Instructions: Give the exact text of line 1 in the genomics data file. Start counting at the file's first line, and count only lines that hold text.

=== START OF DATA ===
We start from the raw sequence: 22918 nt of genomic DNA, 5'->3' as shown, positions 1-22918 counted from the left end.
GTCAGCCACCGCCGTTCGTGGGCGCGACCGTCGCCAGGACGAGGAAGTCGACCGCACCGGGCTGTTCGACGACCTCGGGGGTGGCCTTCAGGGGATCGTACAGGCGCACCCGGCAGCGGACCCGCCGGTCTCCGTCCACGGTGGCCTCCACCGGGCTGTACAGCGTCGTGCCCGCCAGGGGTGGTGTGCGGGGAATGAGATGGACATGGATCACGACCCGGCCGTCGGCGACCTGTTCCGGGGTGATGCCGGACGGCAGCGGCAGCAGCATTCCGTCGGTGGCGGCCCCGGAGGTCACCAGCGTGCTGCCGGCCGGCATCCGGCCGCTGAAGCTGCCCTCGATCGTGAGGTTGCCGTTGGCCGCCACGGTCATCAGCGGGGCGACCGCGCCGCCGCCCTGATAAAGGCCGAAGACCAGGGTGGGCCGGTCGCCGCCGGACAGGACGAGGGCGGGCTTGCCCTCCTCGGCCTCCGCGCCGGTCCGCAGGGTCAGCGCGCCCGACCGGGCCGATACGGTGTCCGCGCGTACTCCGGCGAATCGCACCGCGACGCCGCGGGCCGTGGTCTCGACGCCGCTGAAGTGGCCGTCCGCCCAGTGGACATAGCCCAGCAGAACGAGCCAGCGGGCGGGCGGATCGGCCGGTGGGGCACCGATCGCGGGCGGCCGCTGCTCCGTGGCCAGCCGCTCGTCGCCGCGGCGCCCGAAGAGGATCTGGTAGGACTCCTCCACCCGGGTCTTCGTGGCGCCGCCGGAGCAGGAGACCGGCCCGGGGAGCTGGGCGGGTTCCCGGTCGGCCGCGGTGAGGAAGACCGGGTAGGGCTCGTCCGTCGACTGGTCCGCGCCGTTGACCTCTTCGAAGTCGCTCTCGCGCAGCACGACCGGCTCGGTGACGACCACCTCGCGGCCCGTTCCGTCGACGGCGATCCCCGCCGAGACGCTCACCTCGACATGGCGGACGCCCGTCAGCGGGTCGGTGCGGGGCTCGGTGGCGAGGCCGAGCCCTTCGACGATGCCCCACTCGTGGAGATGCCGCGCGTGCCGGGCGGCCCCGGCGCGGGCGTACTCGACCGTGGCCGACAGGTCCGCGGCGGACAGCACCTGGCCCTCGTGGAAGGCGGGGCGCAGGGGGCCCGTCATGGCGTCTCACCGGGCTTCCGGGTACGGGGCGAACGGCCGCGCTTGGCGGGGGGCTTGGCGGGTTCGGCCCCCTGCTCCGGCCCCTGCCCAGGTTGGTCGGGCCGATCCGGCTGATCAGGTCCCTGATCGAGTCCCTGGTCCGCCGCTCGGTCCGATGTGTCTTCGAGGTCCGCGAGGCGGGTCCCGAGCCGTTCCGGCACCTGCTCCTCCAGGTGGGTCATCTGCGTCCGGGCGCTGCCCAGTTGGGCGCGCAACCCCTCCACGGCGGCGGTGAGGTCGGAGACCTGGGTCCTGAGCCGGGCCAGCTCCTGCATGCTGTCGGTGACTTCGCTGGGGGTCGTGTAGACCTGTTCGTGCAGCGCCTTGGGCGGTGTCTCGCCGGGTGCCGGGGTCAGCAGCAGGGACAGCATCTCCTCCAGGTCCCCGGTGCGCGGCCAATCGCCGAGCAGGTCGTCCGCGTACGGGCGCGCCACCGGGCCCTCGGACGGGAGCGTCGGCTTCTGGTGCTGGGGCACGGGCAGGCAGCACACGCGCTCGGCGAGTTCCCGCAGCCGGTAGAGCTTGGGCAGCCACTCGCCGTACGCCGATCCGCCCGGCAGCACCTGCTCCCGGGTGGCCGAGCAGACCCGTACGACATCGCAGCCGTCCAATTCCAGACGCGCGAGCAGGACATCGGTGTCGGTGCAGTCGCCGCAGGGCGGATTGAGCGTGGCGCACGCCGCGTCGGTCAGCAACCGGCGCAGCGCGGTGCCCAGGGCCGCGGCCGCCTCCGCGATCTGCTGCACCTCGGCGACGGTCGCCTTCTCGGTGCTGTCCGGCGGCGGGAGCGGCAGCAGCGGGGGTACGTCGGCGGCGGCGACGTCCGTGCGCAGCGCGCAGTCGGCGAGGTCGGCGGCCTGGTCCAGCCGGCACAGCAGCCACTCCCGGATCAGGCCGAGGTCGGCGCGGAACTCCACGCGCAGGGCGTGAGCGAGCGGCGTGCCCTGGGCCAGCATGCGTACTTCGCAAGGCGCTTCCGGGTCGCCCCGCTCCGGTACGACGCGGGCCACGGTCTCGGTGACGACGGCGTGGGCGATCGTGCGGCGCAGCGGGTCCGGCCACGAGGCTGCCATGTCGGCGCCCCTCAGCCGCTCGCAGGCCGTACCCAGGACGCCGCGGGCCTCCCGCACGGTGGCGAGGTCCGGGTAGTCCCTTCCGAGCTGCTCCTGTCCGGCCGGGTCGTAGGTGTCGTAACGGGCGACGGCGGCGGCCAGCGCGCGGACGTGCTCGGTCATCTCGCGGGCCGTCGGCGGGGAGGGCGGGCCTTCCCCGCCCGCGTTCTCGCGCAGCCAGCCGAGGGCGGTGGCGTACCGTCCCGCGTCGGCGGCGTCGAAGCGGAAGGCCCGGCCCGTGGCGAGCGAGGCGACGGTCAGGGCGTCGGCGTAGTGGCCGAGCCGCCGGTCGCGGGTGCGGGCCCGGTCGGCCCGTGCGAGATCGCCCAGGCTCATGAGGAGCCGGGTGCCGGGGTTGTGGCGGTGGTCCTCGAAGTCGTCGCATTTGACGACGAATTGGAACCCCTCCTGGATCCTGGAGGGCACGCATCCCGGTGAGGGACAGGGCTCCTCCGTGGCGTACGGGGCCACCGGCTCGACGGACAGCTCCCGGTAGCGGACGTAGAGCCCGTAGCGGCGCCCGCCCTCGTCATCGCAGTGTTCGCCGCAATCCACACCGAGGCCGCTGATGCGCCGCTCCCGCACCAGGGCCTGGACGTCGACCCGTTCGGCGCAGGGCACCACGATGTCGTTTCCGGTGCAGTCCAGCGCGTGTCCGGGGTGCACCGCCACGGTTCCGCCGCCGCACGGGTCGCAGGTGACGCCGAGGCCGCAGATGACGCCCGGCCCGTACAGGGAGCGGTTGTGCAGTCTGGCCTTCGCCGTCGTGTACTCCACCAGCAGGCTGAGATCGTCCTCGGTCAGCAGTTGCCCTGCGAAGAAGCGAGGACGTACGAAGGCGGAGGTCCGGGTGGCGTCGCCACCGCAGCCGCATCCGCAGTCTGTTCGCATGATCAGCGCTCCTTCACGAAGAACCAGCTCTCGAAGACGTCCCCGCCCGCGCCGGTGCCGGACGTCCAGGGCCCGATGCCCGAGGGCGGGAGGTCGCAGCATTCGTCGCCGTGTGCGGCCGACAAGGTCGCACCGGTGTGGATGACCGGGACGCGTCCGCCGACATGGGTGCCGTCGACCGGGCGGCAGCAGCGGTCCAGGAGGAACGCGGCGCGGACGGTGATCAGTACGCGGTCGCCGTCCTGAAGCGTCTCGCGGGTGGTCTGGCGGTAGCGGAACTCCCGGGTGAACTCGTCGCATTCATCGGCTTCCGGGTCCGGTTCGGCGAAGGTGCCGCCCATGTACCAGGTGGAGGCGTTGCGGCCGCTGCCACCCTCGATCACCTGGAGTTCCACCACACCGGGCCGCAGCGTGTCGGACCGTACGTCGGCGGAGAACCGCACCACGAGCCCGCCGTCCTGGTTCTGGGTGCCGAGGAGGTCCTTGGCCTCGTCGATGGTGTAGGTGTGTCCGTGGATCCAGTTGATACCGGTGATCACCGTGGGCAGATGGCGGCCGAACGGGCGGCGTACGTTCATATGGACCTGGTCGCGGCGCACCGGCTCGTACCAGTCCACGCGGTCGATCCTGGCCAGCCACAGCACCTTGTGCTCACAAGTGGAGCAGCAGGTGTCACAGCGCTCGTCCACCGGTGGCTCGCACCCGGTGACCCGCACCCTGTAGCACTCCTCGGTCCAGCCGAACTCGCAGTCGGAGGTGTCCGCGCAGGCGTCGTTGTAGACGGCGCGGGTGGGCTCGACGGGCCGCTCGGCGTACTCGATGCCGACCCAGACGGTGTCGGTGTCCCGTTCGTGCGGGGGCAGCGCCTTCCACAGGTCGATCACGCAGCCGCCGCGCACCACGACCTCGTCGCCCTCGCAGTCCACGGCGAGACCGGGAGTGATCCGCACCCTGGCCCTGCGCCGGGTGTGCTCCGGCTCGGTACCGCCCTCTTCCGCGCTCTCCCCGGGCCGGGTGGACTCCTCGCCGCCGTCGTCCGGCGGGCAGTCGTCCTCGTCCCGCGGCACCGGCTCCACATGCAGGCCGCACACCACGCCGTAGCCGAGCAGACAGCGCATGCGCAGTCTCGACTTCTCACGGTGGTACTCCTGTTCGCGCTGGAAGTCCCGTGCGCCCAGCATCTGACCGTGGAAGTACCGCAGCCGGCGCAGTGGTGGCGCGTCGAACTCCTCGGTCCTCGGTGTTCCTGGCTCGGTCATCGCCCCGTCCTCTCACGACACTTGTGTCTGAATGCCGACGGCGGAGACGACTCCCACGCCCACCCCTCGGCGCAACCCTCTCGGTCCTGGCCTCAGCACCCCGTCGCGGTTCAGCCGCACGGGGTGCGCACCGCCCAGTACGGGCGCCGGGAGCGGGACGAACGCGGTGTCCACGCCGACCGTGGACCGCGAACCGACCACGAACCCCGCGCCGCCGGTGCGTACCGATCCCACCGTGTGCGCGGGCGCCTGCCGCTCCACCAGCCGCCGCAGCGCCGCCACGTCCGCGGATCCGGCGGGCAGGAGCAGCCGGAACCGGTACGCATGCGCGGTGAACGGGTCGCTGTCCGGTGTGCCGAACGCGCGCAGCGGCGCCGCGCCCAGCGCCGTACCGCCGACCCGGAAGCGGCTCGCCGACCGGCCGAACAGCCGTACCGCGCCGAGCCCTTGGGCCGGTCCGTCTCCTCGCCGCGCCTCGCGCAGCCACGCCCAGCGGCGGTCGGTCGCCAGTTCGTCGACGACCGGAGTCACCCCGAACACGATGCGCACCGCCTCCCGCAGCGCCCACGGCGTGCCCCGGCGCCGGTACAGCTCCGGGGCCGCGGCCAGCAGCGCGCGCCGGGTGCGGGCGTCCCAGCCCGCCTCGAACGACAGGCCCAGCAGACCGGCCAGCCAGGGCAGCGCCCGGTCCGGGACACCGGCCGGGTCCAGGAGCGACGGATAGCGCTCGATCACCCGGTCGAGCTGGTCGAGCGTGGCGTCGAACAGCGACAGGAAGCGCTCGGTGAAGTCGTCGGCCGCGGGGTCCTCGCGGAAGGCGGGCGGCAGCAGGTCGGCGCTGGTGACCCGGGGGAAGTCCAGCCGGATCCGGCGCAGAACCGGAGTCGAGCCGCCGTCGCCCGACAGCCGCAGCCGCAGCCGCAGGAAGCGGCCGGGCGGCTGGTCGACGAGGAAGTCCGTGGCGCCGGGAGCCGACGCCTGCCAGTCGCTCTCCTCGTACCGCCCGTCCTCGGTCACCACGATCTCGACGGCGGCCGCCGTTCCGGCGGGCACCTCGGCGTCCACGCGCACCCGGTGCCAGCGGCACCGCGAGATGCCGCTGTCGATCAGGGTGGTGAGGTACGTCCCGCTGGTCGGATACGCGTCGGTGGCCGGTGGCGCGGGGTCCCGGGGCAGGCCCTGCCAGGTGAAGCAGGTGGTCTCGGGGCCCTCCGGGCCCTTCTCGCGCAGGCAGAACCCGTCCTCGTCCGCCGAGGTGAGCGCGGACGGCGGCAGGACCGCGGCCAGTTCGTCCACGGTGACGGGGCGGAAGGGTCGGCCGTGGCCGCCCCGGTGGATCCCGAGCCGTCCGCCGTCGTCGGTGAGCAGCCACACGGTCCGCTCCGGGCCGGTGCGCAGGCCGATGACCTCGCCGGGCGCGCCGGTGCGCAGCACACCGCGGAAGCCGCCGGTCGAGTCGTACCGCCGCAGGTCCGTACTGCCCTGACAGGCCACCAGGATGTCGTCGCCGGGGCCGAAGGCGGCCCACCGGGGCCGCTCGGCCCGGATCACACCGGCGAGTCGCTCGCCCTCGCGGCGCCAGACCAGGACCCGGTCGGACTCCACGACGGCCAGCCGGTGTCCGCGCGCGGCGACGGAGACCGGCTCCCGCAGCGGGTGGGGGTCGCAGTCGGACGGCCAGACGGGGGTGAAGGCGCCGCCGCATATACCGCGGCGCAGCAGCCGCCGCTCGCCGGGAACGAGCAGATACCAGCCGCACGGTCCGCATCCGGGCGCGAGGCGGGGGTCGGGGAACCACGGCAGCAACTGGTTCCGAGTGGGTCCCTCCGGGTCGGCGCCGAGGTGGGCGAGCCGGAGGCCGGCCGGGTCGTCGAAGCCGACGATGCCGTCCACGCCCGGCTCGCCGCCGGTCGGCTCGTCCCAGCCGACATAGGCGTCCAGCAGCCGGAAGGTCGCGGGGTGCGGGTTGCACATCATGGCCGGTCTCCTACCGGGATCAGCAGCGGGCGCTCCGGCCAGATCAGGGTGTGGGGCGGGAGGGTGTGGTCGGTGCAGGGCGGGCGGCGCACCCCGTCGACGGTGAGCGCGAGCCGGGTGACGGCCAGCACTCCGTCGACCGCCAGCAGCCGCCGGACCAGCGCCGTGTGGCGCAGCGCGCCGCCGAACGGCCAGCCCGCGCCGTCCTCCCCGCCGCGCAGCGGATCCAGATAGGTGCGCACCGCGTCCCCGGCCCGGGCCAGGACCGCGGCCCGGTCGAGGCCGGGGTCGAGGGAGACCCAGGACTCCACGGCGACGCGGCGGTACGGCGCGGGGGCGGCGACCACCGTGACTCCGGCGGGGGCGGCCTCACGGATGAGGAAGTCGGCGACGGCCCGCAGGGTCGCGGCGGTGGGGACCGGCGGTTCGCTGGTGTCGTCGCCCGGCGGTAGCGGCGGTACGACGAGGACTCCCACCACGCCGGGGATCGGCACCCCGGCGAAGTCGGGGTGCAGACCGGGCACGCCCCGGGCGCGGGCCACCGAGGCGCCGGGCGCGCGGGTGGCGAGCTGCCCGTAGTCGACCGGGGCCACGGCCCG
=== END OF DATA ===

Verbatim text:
We start from the raw sequence: 22918 nt of genomic DNA, 5'->3' as shown, positions 1-22918 counted from the left end.